Sunday, July 11, 2010

Secrecy in Astronomy and the Open Science Ratchet

Probably because of the visibility of the GalaxyZoo project, I think several of my colleagues and I have been under the impression that astronomy is a somewhat more open field than chemistry or molecular biology. It was easy to rationalize such a position because patents are not an issue, as they clearly are in fields which rely more on invention than discovery. However, after reading "The Case for Pluto" by Alan Boyle, I am left with a much different impression.

This book does an excellent job of covering the recent debate over Pluto's designation as a true planet. A key trigger for this debate has been the discovery of dwarf planets with sizes very close to that of Pluto. However, these discoveries did not occur without controversy.

The story of the controversy regarding the discovery of Haumea is a particularly good example (starts on p. 108 of the book - a good summary also on Wikipedia). Starting in December 2004 Michael Brown at Caltech discovered a series of new dwarf planets. Instead of immediately reporting his team's discoveries, he worked in secrecy until July 20, 2005 when he posted an online abstract indicating the discoveries would be announced at a conference that September. However, on July 27, 2005 a Spanish team led by José Luis Ortiz Moreno filed a claim with the Minor Planet Center for priority in discovering one of these dwarf planets. This forced Brown's hand in disclosing his team's other discoveries within days - much sooner than he had anticipated.

Apparently this stirred up a great controversy in the community and officially no name was associated with the discovery, although the Spanish team's telescope at Sierra Nevada Observatory was recognized as the location of the discovery. However, Brown was allowed to select the name Haumea for the dwarf planet.

Even though the Minor Planet Center accepted Moreno's submission, most reports seem to side with Brown. The main argument is no less than academic fraud on Moreno's part because he accessed public telescope logs and found some of Brown's data. It was as simple as Googling the identifier that Brown inserted in his public abstract.

If Moreno had hacked into a private computer from Brown's team I can understand fraud. But is it fraud to access public databases? We chemists do that all the time - reading abstracts from upcoming conferences to try to glean what our competitors are up to. That hasn't stopped anyone from submitting a paper or patent.

Secrecy only works if everyone competing follows the same rules. If there is a rule that planet discoveries must be made at conferences or by formal publication then this could not have happened. Moreno's submission to the Minor Planet Center should have been rejected if such a rule existed. If there is a rule that telescope logs should not be accessed then why make them public and indexed on Google?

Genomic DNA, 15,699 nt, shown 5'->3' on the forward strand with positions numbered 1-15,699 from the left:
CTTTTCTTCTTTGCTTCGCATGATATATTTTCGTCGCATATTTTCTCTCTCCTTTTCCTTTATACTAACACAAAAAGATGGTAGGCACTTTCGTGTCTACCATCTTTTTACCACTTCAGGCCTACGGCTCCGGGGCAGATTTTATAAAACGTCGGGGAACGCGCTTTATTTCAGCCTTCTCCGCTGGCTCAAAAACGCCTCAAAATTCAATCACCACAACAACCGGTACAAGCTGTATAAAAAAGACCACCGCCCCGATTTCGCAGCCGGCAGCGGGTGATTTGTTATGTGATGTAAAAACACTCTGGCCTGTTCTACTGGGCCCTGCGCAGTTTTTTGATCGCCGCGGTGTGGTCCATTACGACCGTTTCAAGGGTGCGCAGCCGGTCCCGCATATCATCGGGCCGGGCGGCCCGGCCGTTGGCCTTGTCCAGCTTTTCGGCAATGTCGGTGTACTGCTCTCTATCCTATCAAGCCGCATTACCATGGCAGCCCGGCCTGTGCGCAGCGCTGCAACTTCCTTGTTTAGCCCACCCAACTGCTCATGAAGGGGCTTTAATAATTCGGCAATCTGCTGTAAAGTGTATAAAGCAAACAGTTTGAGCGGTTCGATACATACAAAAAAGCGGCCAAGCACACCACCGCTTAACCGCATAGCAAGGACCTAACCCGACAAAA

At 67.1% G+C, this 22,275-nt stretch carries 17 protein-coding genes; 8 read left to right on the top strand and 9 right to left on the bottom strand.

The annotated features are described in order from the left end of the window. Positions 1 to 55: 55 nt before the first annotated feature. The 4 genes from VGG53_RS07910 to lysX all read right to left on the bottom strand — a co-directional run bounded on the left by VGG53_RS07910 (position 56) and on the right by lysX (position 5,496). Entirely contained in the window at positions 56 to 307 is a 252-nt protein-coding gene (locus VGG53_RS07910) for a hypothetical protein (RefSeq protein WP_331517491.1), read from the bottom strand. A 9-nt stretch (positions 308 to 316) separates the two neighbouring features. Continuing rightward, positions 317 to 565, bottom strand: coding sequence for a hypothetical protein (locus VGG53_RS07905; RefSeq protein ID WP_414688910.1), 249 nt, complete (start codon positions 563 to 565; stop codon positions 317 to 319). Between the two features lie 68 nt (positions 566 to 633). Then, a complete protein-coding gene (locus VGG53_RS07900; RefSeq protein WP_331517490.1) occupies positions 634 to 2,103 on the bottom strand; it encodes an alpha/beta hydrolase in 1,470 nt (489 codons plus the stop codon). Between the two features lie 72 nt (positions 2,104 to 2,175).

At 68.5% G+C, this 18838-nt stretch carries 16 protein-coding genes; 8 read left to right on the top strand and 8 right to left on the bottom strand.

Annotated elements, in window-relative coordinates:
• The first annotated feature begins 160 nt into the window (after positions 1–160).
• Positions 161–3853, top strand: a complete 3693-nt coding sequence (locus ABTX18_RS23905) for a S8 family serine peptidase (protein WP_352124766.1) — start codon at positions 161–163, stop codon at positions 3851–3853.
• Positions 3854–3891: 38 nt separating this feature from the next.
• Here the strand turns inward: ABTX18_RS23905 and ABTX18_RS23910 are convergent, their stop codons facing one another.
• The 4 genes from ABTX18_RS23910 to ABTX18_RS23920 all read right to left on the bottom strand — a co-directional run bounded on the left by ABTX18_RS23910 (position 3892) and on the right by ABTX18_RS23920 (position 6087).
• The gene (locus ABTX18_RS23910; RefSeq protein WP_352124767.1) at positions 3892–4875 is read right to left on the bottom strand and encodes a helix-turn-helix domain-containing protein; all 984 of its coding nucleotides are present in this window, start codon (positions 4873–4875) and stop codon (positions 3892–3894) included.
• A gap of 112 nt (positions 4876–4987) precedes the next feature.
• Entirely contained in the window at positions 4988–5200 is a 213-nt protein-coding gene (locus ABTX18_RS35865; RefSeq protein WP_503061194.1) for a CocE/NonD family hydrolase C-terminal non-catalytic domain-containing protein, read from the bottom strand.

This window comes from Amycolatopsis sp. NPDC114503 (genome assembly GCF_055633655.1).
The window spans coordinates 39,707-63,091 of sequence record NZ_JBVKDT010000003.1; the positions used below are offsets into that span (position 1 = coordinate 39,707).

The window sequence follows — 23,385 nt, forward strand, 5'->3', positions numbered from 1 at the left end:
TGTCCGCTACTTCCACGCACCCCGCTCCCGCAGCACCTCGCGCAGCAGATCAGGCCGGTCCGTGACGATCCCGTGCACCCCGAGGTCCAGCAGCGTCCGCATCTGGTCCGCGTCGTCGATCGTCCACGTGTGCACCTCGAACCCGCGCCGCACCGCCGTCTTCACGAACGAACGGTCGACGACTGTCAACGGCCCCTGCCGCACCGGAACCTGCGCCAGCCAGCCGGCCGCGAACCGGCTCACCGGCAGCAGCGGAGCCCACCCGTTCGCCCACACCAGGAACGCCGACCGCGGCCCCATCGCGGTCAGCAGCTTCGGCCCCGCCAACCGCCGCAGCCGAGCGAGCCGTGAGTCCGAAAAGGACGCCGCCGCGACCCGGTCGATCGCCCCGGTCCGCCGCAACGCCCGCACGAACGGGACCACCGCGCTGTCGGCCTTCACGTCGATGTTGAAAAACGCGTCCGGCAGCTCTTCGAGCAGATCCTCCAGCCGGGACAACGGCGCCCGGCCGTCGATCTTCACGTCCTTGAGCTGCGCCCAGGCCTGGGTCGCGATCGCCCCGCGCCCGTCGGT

Now there may exist field specific conventions. I don't know what they are in the case of discoveries such as these but here is an interesting quote from Michael Brown's Wikipedia page:
When asked about this online activity, Ortiz responded with an email to Brown that suggested Brown was at fault for "hiding objects," and said that "the only reason why we are now exchanging e-mail is because you did not report your object."[3] Brown says that this statement by Ortiz contradicts the accepted scientific practice of analyzing one's research until one is satisfied that it is accurate, then submitting it to peer review prior to any public announcement. However, the MPC only needs precise enough orbit determination on the object in order to provide discovery credit, and Ortiz et al. not only provided the orbit, but "precovery" images of the body in 1957 plates.
It seems to me that there is a clash of what are the conventions in the field. Certainly the Minor Planet Center did not recognize the convention of peer review before public disclosure. They only required sufficient proof for the discovery.

One way to look at this story is that Moreno acted more openly than Brown by disclosing information before peer review. This action forced Brown to disclose scientific results much more quickly than he had anticipated.

In a sense this is a type of Open Science Ratchet. The actions of scientists that are most open set the pace for everyone else working on that particular project, regardless of their views on how secretive science should be.

Imagine how the scenario would have played out if one of the groups had used an Open Notebook. On December 28, 2004 everyone with a stake in the search for planets would have had the opportunity to know that a very significant find had been made. There were still details to work out - and the Brown group might not be the first to do all the calculations to completely characterize the discovery. Certainly it would affect what other researchers did - even if they were completely opposed to the concept of Open Science.

Essentially secrecy in this context is an all-or-nothing gamble. Everyone is free to not disclose their work until after peer reviewed publication. In some cases the discoverer will get full credit for the discovery and the complete analysis. But in other cases another group working in parallel will publish first and leave nothing to claim.

As scientists become more open, it is likely that their ability to claim sole priority for all aspects of a discovery will be reduced. However, they will retain priority for the observations and calculations that they made first.

The more open the science, the faster it happens. And because of the Open Science Ratchet, a few Open Scientists scattered across various fields could have a larger hand than expected in speeding up science.

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